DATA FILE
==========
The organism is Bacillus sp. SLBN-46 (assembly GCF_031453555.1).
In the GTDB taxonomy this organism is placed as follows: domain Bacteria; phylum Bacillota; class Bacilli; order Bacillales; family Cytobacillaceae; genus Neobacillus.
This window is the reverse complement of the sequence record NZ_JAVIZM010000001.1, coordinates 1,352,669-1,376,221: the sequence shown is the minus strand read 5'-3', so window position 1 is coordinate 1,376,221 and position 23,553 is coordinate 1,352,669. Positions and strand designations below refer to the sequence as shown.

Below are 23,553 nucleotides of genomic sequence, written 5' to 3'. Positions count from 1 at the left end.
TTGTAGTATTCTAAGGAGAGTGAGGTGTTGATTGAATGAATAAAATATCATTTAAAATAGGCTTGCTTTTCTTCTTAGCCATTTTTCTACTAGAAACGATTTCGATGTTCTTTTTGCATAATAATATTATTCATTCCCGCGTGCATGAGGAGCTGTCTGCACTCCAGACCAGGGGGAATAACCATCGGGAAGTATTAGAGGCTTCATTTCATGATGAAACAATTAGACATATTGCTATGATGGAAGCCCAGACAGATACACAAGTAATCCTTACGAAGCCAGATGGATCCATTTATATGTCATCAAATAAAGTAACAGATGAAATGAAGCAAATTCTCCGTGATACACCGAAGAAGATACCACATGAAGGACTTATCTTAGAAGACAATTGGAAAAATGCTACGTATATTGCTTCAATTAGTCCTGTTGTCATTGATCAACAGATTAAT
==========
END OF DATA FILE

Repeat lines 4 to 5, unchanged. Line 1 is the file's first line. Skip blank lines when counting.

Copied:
Below are 23,553 nucleotides of genomic sequence, written 5' to 3'. Positions count from 1 at the left end.
TTGTAGTATTCTAAGGAGAGTGAGGTGTTGATTGAATGAATAAAATATCATTTAAAATAGGCTTGCTTTTCTTCTTAGCCATTTTTCTACTAGAAACGATTTCGATGTTCTTTTTGCATAATAATATTATTCATTCCCGCGTGCATGAGGAGCTGTCTGCACTCCAGACCAGGGGGAATAACCATCGGGAAGTATTAGAGGCTTCATTTCATGATGAAACAATTAGACATATTGCTATGATGGAAGCCCAGACAGATACACAAGTAATCCTTACGAAGCCAGATGGATCCATTTATATGTCATCAAATAAAGTAACAGATGAAATGAAGCAAATTCTCCGTGATACACCGAAGAAGATACCACATGAAGGACTTATCTTAGAAGACAATTGGAAAAATGCTACGTATATTGCTTCAATTAGTCCTGTTGTCATTGATCAACAGATTAAT